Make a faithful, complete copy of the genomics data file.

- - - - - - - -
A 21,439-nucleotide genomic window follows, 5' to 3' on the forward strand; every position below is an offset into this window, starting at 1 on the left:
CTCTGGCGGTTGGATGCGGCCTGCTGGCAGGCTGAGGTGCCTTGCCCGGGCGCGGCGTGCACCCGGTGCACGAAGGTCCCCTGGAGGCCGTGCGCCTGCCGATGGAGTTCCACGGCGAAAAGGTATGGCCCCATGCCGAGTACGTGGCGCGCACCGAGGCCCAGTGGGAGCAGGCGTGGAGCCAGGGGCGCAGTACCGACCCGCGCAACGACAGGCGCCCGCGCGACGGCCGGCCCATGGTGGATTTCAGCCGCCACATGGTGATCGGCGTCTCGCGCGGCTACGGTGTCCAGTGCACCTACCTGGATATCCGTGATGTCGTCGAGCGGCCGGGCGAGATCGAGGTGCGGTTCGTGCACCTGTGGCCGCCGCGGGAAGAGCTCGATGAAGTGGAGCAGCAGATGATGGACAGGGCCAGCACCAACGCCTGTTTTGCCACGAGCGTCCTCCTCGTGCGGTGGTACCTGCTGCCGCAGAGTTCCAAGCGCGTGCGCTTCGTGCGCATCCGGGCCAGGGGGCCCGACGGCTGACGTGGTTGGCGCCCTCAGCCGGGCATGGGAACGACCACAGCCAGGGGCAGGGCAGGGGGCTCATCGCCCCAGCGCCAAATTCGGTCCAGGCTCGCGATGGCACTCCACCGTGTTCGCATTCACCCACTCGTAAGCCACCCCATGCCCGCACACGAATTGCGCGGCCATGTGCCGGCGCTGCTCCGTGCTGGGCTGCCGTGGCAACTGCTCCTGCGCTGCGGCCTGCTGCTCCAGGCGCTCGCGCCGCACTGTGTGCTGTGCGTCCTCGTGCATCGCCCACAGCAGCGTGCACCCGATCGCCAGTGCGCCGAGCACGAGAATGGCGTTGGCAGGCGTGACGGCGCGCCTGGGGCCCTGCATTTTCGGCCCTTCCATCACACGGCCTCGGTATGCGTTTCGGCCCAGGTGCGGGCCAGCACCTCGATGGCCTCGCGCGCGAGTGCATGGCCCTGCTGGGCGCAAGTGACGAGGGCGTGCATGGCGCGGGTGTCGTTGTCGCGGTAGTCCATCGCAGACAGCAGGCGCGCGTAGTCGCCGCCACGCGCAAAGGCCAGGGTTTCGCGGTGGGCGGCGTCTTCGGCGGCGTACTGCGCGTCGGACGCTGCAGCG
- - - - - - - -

A 21,439-nucleotide genomic window follows, 5' to 3' on the forward strand; every position below is an offset into this window, starting at 1 on the left:
CTCTGGCGGTTGGATGCGGCCTGCTGGCAGGCTGAGGTGCCTTGCCCGGGCGCGGCGTGCACCCGGTGCACGAAGGTCCCCTGGAGGCCGTGCGCCTGCCGATGGAGTTCCACGGCGAAAAGGTATGGCCCCATGCCGAGTACGTGGCGCGCACCGAGGCCCAGTGGGAGCAGGCGTGGAGCCAGGGGCGCAGTACCGACCCGCGCAACGACAGGCGCCCGCGCGACGGCCGGCCCATGGTGGATTTCAGCCGCCACATGGTGATCGGCGTCTCGCGCGGCTACGGTGTCCAGTGCACCTACCTGGATATCCGTGATGTCGTCGAGCGGCCGGGCGAGATCGAGGTGCGGTTCGTGCACCTGTGGCCGCCGCGGGAAGAGCTCGATGAAGTGGAGCAGCAGATGATGGACAGGGCCAGCACCAACGCCTGTTTTGCCACGAGCGTCCTCCTCGTGCGGTGGTACCTGCTGCCGCAGAGTTCCAAGCGCGTGCGCTTCGTGCGCATCCGGGCCAGGGGGCCCGACGGCTGACGTGGTTGGCGCCCTCAGCCGGGCATGGGAACGACCACAGCCAGGGGCAGGGCAGGGGGCTCATCGCCCCAGCGCCAAATTCGGTCCAGGCTCGCGATGGCACTCCACCGTGTTCGCATTCACCCACTCGTAAGCCACCCCATGCCCGCACACGAATTGCGCGGCCATGTGCCGGCGCTGCTCCGTGCTGGGCTGCCGTGGCAACTGCTCCTGCGCTGCGGCCTGCTGCTCCAGGCGCTCGCGCCGCACTGTGTGCTGTGCGTCCTCGTGCATCGCCCACAGCAGCGTGCACCCGATCGCCAGTGCGCCGAGCACGAGAATGGCGTTGGCAGGCGTGACGGCGCGCCTGGGGCCCTGCATTTTCGGCCCTTCCATCACACGGCCTCGGTATGCGTTTCGGCCCAGGTGCGGGCCAGCACCTCGATGGCCTCGCGCGCGAGTGCATGGCCCTGCTGGGCGCAAGTGACGAGGGCGTGCATGGCGCGGGTGTCGTTGTCGCGGTAGTCCATCGCAGACAGCAGGCGCGCGTAGTCGCCGCCACGCGCAAAGGCCAGGGTTTCGCGGTGGGCGGCGTCTTCGGCGGCGTACTGCGCGTCGGACGCTGCAGCG